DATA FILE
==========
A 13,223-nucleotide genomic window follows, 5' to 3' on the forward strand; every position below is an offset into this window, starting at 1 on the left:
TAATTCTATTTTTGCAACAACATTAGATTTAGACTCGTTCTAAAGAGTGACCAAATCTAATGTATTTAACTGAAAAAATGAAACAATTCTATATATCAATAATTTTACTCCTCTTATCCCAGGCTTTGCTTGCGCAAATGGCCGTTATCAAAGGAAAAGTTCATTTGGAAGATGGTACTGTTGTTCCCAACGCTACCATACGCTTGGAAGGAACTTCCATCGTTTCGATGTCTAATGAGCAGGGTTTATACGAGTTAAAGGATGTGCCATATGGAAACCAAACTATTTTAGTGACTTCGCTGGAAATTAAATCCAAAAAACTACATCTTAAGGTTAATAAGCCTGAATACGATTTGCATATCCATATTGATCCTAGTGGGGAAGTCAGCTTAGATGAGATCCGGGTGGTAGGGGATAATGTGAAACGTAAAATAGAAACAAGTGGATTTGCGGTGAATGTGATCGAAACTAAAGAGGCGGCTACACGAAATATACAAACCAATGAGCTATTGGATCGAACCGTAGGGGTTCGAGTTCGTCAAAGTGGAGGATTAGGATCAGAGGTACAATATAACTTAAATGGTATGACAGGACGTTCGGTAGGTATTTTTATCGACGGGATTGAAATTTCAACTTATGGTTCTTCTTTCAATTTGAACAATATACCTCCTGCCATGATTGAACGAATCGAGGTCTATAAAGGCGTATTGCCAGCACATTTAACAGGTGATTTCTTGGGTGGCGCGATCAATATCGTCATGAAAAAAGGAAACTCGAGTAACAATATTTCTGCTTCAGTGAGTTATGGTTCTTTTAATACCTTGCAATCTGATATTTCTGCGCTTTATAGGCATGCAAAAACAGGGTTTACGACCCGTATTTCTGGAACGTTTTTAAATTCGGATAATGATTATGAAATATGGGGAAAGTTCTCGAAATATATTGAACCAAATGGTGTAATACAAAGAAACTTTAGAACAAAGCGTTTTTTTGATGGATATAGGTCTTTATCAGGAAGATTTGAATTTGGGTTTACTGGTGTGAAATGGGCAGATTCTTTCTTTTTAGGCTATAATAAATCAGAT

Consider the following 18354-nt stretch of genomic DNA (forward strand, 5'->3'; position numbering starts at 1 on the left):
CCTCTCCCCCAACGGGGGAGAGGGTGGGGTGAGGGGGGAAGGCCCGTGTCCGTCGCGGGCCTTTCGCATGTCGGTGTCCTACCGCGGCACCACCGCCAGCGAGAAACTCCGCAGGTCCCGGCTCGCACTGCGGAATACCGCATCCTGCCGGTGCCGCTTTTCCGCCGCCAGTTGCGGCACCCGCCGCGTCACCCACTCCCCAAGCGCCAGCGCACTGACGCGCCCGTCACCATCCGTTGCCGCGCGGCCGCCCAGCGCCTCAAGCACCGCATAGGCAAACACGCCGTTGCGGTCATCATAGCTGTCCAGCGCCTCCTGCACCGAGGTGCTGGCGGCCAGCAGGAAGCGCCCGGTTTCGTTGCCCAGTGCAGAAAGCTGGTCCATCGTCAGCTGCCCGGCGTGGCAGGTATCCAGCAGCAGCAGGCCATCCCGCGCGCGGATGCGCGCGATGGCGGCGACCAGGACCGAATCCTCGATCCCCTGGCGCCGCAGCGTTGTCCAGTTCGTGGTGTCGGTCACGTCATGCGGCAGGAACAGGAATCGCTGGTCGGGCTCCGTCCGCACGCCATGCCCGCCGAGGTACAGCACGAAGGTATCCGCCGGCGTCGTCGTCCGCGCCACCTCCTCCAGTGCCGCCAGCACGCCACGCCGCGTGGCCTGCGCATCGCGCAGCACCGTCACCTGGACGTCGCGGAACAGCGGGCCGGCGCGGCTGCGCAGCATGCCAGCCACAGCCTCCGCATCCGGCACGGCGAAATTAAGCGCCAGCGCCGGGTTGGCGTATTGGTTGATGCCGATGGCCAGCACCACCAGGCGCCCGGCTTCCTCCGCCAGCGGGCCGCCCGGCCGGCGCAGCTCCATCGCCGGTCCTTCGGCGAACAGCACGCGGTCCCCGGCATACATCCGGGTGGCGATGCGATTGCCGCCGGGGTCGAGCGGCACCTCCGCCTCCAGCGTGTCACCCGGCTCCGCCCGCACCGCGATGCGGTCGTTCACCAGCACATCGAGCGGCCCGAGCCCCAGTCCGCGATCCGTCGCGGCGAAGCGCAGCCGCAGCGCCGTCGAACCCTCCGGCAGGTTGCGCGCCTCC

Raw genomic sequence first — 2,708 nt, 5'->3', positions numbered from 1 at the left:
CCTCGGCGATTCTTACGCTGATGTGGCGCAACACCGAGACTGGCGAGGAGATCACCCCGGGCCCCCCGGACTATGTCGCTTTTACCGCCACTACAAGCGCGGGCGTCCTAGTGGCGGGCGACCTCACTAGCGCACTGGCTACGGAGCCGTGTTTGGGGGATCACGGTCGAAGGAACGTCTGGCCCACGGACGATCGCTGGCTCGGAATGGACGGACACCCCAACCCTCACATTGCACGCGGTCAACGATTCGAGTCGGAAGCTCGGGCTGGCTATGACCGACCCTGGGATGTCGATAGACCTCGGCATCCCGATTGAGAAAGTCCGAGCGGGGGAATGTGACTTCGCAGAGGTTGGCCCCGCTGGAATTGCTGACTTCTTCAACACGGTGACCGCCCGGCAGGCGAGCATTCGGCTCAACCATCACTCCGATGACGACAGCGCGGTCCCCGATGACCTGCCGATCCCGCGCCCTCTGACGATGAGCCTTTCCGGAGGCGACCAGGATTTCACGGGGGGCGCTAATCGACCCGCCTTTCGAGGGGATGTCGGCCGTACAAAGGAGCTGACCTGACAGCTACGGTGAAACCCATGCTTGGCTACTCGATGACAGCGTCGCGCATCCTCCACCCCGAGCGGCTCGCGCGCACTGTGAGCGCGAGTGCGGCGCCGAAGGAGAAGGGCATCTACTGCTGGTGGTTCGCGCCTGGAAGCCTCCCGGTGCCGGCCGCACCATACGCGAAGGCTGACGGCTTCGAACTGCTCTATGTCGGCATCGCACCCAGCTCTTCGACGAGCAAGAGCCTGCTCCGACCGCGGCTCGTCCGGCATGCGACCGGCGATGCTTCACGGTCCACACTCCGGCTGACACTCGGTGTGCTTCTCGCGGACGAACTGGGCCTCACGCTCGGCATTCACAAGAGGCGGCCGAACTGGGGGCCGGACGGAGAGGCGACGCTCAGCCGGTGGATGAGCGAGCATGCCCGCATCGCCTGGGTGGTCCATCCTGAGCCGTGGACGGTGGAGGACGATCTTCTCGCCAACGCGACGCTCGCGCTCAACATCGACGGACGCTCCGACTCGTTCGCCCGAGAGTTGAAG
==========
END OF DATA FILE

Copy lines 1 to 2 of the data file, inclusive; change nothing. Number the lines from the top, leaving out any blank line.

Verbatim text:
A 13,223-nucleotide genomic window follows, 5' to 3' on the forward strand; every position below is an offset into this window, starting at 1 on the left:
TAATTCTATTTTTGCAACAACATTAGATTTAGACTCGTTCTAAAGAGTGACCAAATCTAATGTATTTAACTGAAAAAATGAAACAATTCTATATATCAATAATTTTACTCCTCTTATCCCAGGCTTTGCTTGCGCAAATGGCCGTTATCAAAGGAAAAGTTCATTTGGAAGATGGTACTGTTGTTCCCAACGCTACCATACGCTTGGAAGGAACTTCCATCGTTTCGATGTCTAATGAGCAGGGTTTATACGAGTTAAAGGATGTGCCATATGGAAACCAAACTATTTTAGTGACTTCGCTGGAAATTAAATCCAAAAAACTACATCTTAAGGTTAATAAGCCTGAATACGATTTGCATATCCATATTGATCCTAGTGGGGAAGTCAGCTTAGATGAGATCCGGGTGGTAGGGGATAATGTGAAACGTAAAATAGAAACAAGTGGATTTGCGGTGAATGTGATCGAAACTAAAGAGGCGGCTACACGAAATATACAAACCAATGAGCTATTGGATCGAACCGTAGGGGTTCGAGTTCGTCAAAGTGGAGGATTAGGATCAGAGGTACAATATAACTTAAATGGTATGACAGGACGTTCGGTAGGTATTTTTATCGACGGGATTGAAATTTCAACTTATGGTTCTTCTTTCAATTTGAACAATATACCTCCTGCCATGATTGAACGAATCGAGGTCTATAAAGGCGTATTGCCAGCACATTTAACAGGTGATTTCTTGGGTGGCGCGATCAATATCGTCATGAAAAAAGGAAACTCGAGTAACAATATTTCTGCTTCAGTGAGTTATGGTTCTTTTAATACCTTGCAATCTGATATTTCTGCGCTTTATAGGCATGCAAAAACAGGGTTTACGACCCGTATTTCTGGAACGTTTTTAAATTCGGATAATGATTATGAAATATGGGGAAAGTTCTCGAAATATATTGAACCAAATGGTGTAATACAAAGAAACTTTAGAACAAAGCGTTTTTTTGATGGATATAGGTCTTTATCAGGAAGATTTGAATTTGGGTTTACTGGTGTGAAATGGGCAGATTCTTTCTTTTTAGGCTATAATAAATCAGAT